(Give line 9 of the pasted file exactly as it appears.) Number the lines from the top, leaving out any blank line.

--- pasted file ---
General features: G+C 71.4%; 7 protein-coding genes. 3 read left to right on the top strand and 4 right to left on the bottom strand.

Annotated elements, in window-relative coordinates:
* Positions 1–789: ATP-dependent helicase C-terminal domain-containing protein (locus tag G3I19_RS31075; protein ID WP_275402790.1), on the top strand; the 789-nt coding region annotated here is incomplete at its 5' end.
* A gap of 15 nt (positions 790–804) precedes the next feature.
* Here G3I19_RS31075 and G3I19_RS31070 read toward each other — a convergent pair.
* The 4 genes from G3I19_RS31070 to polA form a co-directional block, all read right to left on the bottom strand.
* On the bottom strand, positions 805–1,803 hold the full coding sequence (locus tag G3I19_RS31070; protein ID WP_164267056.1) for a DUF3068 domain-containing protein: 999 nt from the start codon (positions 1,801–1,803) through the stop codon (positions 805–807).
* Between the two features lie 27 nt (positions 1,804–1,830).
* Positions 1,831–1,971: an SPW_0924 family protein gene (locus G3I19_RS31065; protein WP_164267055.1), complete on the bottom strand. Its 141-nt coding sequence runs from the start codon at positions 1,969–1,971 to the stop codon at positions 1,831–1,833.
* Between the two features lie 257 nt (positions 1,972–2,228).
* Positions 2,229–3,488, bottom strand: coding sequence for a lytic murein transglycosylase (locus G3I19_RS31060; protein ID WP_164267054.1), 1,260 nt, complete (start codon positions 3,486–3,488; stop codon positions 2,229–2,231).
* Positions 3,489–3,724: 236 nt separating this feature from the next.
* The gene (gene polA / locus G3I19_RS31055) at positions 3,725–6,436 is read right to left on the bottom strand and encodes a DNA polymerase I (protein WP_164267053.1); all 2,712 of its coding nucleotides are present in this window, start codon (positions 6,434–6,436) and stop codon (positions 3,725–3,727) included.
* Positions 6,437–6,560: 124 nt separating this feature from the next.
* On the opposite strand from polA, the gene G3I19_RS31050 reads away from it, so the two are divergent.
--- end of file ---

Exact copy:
* Positions 1,831–1,971: an SPW_0924 family protein gene (locus G3I19_RS31065; protein WP_164267055.1), complete on the bottom strand. Its 141-nt coding sequence runs from the start codon at positions 1,969–1,971 to the stop codon at positions 1,831–1,833.